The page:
World Baseball Issues Marketing Scorecard

NEW YORK Major League Baseball’s season has officially begun, but marketing results for the first World Baseball Classic tournament in which many of the league’s top players participated last month have just been tallied.

The event was a success that “exceeded all of our expectations,” according to MLB International vp of sponsorships and licensing Shawn Lawson-Cummings.

According to the New York-based client, the event sold about 740,000 tickets at seven venues over 18 days. The event posted higher ratings on ESPN than regular-season National Basketball Association games in the last year, and drew the third-best TV ratings for broadcast baseball in Japan. Its Web site,, had more than 1 billion hits from July 2005 through March 2006.

Ticket sales accounted for most of the nearly $15 million in profits for World Baseball Classic Inc., Lawson-Cummings said. Proceeds will be distributed among the national teams that participated, except the Cuban squad, which knew that before participating, she added.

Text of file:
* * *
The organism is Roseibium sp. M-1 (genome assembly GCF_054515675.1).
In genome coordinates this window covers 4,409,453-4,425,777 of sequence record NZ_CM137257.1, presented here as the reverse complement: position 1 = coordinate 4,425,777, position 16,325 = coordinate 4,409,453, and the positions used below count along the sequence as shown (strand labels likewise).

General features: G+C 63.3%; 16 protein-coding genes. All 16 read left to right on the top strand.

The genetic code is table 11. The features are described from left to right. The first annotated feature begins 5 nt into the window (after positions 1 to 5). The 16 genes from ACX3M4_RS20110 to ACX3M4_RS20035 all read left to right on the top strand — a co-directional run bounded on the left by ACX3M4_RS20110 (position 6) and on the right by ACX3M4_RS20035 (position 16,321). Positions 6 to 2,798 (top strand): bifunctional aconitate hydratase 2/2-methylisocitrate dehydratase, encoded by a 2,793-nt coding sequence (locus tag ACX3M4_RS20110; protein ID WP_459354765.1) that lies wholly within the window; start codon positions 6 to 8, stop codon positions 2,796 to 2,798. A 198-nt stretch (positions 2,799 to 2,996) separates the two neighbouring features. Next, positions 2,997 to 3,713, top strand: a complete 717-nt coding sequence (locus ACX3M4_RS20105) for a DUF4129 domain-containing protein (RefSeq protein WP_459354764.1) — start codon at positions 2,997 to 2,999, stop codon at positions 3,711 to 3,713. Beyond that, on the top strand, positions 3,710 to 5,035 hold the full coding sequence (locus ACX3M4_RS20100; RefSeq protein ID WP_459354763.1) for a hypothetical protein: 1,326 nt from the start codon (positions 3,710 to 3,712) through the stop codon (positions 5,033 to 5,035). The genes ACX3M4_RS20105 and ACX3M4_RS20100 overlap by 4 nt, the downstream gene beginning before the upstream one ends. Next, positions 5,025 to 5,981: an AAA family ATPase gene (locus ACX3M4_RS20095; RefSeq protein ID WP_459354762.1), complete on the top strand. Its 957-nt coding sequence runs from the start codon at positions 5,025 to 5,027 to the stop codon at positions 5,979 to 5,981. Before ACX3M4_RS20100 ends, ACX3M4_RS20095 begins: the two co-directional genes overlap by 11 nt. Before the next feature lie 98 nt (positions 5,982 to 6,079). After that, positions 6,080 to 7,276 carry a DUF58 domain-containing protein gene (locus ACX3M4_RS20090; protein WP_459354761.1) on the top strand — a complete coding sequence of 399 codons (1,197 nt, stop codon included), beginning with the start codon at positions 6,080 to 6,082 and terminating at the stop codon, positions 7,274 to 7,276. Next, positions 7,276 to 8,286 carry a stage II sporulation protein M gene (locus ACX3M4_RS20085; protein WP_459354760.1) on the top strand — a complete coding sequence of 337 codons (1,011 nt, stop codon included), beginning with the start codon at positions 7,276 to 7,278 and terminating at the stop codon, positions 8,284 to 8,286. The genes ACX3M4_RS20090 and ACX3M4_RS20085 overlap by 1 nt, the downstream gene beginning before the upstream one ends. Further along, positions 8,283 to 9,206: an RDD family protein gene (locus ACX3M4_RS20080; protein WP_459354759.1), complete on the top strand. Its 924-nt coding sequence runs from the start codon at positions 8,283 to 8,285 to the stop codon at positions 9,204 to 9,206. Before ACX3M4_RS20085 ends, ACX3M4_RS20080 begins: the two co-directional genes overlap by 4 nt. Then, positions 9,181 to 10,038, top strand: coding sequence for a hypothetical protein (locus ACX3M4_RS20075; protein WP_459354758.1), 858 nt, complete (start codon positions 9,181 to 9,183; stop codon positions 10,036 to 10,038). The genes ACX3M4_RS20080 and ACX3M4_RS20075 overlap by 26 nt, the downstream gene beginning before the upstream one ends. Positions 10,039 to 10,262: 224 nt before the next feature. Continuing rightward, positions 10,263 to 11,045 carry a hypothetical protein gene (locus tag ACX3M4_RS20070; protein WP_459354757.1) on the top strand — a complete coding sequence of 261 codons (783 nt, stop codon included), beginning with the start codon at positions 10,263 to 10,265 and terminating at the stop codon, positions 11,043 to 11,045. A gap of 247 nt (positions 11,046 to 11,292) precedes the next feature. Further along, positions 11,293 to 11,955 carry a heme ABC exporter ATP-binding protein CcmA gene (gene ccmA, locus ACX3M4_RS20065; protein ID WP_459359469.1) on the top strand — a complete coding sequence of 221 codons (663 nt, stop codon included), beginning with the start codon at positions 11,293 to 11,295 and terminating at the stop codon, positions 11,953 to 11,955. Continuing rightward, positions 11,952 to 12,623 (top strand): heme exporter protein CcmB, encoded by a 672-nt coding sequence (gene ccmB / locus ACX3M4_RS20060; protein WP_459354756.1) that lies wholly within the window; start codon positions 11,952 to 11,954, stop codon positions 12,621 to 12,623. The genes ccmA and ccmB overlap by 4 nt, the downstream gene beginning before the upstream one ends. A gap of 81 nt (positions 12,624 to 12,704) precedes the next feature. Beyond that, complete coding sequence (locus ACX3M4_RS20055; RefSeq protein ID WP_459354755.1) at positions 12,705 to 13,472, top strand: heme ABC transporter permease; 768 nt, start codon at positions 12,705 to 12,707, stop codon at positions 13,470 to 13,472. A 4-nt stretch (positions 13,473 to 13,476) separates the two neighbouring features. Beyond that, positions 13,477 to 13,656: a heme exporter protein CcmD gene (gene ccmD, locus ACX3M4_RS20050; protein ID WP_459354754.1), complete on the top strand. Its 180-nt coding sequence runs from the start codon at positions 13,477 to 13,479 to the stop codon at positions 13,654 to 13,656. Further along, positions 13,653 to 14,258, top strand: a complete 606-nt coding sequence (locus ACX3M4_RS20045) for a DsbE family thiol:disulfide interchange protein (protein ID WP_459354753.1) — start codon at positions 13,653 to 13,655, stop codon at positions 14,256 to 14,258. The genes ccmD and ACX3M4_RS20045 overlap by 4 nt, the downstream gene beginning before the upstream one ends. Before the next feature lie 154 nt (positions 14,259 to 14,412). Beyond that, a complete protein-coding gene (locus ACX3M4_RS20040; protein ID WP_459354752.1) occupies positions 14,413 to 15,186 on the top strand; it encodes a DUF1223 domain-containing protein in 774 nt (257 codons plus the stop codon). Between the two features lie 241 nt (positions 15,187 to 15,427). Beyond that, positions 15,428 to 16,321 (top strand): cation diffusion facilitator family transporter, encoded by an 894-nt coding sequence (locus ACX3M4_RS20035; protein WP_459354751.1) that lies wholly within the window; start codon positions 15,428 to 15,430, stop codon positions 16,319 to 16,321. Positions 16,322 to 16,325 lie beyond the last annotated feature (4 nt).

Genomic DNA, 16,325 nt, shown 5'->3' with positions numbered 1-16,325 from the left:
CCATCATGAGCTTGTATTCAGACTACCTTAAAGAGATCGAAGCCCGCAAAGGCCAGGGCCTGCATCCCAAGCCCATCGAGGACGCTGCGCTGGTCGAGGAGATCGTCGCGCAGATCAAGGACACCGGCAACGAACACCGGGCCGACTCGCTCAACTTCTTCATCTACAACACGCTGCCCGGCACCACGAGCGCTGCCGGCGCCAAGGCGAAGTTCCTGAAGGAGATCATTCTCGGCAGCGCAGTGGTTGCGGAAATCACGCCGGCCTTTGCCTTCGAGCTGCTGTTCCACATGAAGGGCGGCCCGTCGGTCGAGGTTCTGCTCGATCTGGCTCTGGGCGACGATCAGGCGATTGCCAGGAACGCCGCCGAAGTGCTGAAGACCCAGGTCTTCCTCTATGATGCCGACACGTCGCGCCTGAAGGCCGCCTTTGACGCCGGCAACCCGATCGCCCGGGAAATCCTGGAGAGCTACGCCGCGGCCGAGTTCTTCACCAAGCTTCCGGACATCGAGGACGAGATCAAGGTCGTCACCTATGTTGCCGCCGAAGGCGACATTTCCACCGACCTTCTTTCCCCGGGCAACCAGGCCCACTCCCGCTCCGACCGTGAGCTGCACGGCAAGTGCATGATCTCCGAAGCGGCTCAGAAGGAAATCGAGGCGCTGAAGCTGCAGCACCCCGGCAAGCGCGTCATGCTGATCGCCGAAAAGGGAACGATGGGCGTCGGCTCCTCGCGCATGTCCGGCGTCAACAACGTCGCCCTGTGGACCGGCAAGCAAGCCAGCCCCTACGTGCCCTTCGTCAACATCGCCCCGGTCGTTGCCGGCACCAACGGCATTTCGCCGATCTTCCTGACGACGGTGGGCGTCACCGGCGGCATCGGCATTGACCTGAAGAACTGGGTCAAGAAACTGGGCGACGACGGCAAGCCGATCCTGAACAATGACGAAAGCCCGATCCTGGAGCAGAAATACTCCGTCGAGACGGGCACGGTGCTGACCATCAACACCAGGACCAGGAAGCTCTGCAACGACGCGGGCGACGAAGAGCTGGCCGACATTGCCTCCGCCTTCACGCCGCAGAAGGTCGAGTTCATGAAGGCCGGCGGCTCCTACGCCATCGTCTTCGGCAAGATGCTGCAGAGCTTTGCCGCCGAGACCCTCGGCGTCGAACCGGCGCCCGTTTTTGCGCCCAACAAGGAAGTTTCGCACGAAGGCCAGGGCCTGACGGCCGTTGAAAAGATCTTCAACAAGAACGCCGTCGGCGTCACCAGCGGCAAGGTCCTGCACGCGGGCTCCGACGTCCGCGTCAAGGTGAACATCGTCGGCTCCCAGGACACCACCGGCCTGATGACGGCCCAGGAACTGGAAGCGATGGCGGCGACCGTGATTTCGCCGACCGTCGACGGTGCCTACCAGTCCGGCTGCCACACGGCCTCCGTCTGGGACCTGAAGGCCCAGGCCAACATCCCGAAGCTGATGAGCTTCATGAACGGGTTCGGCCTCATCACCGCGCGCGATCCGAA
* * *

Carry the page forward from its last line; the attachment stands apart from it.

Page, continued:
Held from March 3 through March 20 in Tokyo, San Juan, Puerto Rico, Anaheim, Calif., San Diego, Scottsdale and Phoenix, Ariz., and Orlando, Fla., the series of games that pit teams from Japan, Mexico, Cuba and the U.S., among others, was a marketing vehicle to give the game more global appeal.

“We went into this from a perspective of wanting to develop the market internationally,” Lawson-Cummings said. “We wanted to use this tournament to showcase Major League Baseball, its players and international players to create a larger forum to highlight the sport.”

WPP Group’s Grey and its public relations arm, GCI, created the “Face the world” ad campaign that featured top players like Derek Jeter, Alex Rodriguez and David Ortiz. The first TV spot ran during the Super Bowl and thereafter with national and local print and radio ads. The campaign also targeted Hispanic and Asian-American consumers in those media and with ticket giveaways.

The next World Baseball Classic is slated for 2009—a year in which there will be no Olympics or World Cup soccer matches—and then every four years thereafter.